The Attorney’s Role The role of the attorney at the deposition is dependent upon whether the attorney is “taking” or “defending” the deposition. The examiner, or attorney taking the deposition, is the one asking the questions and generally would seek to get as much information from the witness as the governing rules permit. The defending attorney is the one who produces the witness to be deposed and will generally, within the rules, try to limit the areas of inquiry and scope of the examination. Careful planning requires the examiner to pre-determine the purpose of his deposition. Determinations must be made as to whether it is best to move in for the kill at deposition or wait for trial to bring forth a crucial piece of proof or to expose a lie. Consideration must be given not just to the type of case at hand, but the goals you hope to achieve by taking the deposition. For example, is the purpose of the deposition to acquire information and discover both favorable and unfavorable facts? Is it to obtain a commitment from the deponent for favorable or supportive facts? Is it to punch holes in those facts that hurt? Is it to perpetuate testimony or to avoid the perpetuation of testimony? Or, is it merely an opportunity to view the deponent’s demeanor, to assess his credibility or to determine whether the witness will hold up on direct or cross-examination at trial. The ability of the deponent to articulate his position must be continuously reevaluated during the course of the deposition. The age, health and availability of the deponent must be considered at the outset. This is especially relevant when the examiner will be asking open-ended questions. If the deponent is old or in poor health and likely to be unavailable at trial, conducting an exploratory deposition through the use of open-ended questions might well serve to perpetuate harmful answers which may well be used against the examining attorney and in support of his adversary at trial. Clearly, when dealing with a frail, old, or unhealthy witness, or one likely to be unavailable at trial, counsel will be well served by conducting a short, to the point deposition, seeking only confirmation of helpful and known facts.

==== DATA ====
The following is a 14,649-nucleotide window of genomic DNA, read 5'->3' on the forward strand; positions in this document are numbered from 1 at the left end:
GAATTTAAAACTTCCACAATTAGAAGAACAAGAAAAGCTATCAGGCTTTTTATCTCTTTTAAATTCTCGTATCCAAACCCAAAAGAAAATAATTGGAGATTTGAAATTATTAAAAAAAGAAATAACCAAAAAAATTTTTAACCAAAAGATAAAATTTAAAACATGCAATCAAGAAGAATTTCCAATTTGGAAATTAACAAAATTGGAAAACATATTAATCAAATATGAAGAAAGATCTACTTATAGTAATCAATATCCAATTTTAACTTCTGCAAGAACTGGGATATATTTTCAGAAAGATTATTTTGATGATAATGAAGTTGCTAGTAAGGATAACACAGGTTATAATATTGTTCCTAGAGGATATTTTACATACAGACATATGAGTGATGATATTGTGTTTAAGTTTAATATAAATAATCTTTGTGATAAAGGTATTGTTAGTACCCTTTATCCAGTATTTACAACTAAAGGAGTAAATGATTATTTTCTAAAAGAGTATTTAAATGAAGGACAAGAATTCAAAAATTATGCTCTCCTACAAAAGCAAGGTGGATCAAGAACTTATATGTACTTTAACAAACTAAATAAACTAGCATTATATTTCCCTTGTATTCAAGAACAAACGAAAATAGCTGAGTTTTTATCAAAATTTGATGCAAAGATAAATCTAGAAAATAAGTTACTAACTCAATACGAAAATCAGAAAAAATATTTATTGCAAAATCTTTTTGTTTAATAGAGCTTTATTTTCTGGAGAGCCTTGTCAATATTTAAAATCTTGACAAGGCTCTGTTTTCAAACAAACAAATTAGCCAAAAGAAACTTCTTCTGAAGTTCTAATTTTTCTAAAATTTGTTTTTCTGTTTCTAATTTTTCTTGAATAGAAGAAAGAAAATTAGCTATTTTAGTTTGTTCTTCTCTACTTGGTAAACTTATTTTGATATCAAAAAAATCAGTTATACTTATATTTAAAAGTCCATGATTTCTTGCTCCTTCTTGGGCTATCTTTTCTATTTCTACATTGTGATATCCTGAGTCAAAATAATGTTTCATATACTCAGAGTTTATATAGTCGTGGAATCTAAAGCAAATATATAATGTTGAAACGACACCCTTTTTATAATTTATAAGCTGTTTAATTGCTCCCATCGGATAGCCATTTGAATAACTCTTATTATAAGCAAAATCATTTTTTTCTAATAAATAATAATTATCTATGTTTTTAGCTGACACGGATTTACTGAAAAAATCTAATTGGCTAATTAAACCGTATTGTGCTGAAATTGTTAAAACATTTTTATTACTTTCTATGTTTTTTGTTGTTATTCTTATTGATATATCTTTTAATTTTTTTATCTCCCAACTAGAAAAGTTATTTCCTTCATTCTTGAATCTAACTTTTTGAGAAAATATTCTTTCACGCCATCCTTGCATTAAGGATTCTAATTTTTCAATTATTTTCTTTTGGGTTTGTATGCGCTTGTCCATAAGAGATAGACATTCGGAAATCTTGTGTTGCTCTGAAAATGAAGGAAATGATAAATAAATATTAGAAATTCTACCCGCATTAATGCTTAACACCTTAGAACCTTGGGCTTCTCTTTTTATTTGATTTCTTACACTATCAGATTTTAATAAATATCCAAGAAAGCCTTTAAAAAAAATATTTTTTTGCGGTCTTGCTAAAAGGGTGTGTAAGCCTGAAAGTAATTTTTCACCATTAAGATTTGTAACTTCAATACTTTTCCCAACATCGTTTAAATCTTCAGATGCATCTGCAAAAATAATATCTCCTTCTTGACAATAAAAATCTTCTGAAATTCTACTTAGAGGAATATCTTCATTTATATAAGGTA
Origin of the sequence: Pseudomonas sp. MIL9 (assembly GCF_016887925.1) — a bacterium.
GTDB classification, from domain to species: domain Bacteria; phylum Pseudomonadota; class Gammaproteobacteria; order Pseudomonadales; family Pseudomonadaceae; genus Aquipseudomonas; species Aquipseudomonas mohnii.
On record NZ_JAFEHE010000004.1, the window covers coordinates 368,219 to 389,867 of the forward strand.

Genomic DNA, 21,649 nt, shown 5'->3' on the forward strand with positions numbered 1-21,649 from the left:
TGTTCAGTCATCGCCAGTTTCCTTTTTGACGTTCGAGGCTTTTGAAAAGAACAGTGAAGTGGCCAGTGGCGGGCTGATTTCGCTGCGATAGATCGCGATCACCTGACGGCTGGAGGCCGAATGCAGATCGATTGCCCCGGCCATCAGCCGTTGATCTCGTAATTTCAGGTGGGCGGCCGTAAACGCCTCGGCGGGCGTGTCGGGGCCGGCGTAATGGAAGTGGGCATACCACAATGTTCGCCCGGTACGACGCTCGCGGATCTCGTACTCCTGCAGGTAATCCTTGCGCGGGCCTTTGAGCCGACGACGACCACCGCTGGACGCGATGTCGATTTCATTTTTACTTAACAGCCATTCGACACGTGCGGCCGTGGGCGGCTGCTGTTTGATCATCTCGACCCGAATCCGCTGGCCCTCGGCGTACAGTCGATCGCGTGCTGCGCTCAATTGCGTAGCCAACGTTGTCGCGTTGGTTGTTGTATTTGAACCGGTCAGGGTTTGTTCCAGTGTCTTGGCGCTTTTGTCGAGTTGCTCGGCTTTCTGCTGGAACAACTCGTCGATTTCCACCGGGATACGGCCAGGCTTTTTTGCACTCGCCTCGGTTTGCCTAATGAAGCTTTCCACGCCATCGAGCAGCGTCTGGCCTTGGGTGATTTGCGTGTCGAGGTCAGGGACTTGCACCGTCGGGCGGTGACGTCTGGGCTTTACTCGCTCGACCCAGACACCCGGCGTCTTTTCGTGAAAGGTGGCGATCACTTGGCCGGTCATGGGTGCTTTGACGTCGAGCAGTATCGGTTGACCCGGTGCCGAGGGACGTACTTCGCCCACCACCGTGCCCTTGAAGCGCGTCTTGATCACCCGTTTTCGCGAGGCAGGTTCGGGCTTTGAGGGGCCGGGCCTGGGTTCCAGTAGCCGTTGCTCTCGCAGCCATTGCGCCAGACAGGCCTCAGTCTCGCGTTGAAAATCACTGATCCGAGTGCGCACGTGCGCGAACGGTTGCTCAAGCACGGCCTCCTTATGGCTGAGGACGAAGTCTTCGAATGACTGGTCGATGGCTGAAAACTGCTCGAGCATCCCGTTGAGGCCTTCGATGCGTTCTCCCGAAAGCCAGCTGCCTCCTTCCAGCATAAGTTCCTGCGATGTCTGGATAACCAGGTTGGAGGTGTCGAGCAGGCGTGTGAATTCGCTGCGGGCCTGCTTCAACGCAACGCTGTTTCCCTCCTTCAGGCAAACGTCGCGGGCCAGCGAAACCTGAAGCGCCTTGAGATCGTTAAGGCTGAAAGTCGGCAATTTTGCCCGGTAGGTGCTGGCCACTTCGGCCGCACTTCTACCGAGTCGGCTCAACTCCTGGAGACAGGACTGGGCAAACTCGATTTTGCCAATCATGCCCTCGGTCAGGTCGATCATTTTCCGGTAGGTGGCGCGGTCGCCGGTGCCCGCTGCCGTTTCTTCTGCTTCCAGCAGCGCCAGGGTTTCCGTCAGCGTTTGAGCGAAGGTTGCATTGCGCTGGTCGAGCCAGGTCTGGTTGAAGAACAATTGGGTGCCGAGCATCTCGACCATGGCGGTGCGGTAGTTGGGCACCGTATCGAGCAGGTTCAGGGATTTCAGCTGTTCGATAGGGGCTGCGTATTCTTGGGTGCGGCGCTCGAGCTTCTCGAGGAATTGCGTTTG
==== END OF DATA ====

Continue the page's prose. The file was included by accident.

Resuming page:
Videotaping the Deposition When contemplating the future availability of a deponent, one consideration is to record the deposition through videotape. In this electronic age, videotaping has become more and more common. While trial lawyers have for years sought to impeach a witness on cross by their own prior inconsistent testimony taken at a deposition, nothing is more powerful than viewing the inconsistency on a large screen showing the very witness giving two different answers to the same question. CPLR 3113(b) permits the taking of depositions by videotape and 22 NYCRR 202.15 of the Uniform Rules provides a uniform procedure for videotaping depositions. Although court permission is not necessary to videotape a deponent, proper notice is a prerequisite to such taping. Interestingly, an employee of the attorney conducting the deposition may serve as the videographer and more than one camera may be used to record the deposition.